- July 22, 2014
- Category: Latest
Any financial advisor will tell you it’s never too early to take a good look at your assets and begin planning your estate. More than ever before, single twenty-somethings are starting to invest in life insurance policies in order to better secure their future families. In today’s financial landscape of seemingly endless uncertainties, having a plan for estate at any age can pay off.
View Death Objectively
Of course, it’s always going to be somewhat uncomfortable to imagine your own passing and create a plan for your possessions and assets. This is often why people prolong their planning process. Luckily, if you can get over the initial uneasiness associated with discussing death and plan ahead of the process, everything will be easier down the road.
Some people may think that estate plans are only for the extremely wealthy. This is not true. No matter how much you’re worth, it will be a lot easier on your family to have a plan in action. To begin with, you should try to take an inventory of all your assets. What exactly should you include in this? Any items of value, including real estate, insurance policies, investments, accounts and inheritable goods are assets. Make a clear outline of who you wish to receive what and the best way to distribute your diverse portfolio of assets. For example, is a will or a trust the best way to go about giving your son his inheritance?
Dispelling Misconceptions: Trusts
Many people associate the word “trust” with huge amounts of money. This is another unfortunate misconception. A trust is simply a legal mechanism that allows for more control over when, how and why money is distributed to trustees. This can lead to less taxation and time in court for your heirs.
You will also want to select someone to handle your financial estate if you become incapacitated. Along the same lines, you must decide who you would like to make medical decisions on your behalf if you become incapacitated. These are hard decisions, and take some time to decide, so don’t rush yourself.
Make Heirs Aware
To prevent confusion or surprise after your death, make your heirs aware of your intentions. The last thing you want is a series of disputes after your death. This can result in heirs losing money battling in court.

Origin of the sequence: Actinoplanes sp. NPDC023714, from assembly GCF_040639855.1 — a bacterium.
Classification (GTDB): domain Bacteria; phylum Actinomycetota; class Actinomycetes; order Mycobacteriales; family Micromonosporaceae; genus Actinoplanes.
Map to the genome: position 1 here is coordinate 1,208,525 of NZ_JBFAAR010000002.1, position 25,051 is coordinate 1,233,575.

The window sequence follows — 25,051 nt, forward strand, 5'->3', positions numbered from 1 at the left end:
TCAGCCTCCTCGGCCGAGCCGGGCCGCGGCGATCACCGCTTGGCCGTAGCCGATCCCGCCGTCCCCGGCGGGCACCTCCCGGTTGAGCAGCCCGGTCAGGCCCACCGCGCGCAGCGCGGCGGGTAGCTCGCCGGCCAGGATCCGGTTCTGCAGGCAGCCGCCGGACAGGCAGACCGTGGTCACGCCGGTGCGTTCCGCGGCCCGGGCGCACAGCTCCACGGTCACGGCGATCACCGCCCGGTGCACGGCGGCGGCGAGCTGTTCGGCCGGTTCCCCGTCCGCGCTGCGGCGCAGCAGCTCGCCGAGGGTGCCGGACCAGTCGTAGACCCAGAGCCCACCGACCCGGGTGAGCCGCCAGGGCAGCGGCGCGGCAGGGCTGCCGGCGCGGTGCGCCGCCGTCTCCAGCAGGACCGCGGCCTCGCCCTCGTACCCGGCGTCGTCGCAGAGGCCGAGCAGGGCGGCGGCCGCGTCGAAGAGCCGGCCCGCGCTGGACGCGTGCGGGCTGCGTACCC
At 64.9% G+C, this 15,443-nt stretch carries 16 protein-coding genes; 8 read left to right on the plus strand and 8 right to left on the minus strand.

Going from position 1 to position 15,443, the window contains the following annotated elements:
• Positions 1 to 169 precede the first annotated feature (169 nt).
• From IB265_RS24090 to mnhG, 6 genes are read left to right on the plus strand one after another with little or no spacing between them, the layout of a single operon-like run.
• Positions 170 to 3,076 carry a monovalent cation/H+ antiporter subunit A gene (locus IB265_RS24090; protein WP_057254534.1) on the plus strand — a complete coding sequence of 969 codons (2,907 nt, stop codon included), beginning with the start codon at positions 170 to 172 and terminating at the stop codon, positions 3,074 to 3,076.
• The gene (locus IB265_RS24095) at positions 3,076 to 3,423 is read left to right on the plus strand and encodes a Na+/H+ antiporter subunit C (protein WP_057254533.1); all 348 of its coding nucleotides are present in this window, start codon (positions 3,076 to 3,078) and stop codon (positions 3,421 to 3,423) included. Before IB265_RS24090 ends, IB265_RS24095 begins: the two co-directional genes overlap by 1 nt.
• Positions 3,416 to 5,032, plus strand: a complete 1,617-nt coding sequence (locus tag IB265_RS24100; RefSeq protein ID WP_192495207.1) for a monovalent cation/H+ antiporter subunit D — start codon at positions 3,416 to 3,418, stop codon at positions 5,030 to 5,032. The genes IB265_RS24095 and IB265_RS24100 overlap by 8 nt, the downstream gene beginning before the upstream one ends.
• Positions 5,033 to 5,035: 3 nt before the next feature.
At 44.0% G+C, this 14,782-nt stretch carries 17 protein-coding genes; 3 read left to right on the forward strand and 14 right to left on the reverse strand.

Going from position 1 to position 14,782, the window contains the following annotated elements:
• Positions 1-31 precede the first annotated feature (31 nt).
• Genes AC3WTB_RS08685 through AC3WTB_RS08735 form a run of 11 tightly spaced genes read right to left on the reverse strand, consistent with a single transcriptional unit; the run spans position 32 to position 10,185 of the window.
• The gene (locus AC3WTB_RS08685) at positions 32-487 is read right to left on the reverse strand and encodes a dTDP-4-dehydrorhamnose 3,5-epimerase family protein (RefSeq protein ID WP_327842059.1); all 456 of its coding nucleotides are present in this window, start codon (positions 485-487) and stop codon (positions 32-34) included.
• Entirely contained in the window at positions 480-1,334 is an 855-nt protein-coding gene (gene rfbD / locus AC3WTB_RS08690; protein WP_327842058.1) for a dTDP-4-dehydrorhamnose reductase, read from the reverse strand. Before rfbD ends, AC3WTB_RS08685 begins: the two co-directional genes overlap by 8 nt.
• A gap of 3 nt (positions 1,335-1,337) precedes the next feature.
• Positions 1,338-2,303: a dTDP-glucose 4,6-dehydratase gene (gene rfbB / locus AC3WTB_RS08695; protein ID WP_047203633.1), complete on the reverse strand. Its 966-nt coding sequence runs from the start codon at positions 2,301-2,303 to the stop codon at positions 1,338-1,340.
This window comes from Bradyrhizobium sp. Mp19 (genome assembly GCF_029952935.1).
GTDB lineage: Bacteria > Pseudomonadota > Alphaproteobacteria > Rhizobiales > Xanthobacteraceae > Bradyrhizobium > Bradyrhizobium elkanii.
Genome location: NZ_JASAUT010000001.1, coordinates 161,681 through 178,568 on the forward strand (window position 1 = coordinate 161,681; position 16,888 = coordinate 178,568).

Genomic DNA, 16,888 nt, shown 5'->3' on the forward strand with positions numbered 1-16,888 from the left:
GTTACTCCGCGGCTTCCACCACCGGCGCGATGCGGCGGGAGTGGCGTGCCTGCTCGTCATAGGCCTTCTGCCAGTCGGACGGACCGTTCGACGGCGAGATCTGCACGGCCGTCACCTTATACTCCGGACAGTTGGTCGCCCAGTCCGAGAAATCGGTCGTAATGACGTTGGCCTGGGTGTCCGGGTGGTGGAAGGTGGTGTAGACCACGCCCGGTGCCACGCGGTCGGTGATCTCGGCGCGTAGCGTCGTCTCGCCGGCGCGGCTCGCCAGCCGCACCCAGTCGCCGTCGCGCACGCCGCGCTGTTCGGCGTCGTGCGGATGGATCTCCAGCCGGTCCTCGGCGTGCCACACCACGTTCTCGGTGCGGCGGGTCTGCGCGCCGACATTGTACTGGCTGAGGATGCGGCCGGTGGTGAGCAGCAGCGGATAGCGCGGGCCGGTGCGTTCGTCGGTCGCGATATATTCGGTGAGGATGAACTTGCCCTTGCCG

Not To-do: Giving Entire Estate to Spouse
Many people take the easy way out and leave their entire estate to their spouse upon their death, deferring the tougher decisions to them. Although this is an effective tactic when it comes to taxes, it can end up causing more trouble for your spouse down the road. If you give your entire estate to your spouse, they will have to incorporate their inheritance into their will. Instead, if you have children, try to account for it in your own will.
There are many ways to get around having your estate heavily taxed; thankfully, your attorney should be well versed in all the ins and outs. One simple nuance for now? If you wish to pay for someone’s medical or educational expenses, you can do so without being taxed as long as it is paid to the institution itself.
If you have life insurance, make sure that you are exceptionally knowledgeable on its terms and conditions. Perhaps unsurprisingly, many people opt for short-term plans that expire as they age, which are typically good strategies. Simply put, there is little need to still have a life insurance plan in place if your children are grown and able to support themselves.
Estate planning is a difficult and oftentimes lengthy task. It may be hard for you to accept and address your will, but having a clear plan set out for you and your loved ones will cause less hardship down the line. By doing so, you can ensure that your loved ones will be taken care of and that your assets will be handled correctly.
Written by Kellie Bertels, an attorney with the firm Bandré, Hunt & Snider, LLC where they are the leading attorneys in Jefferson City MO.
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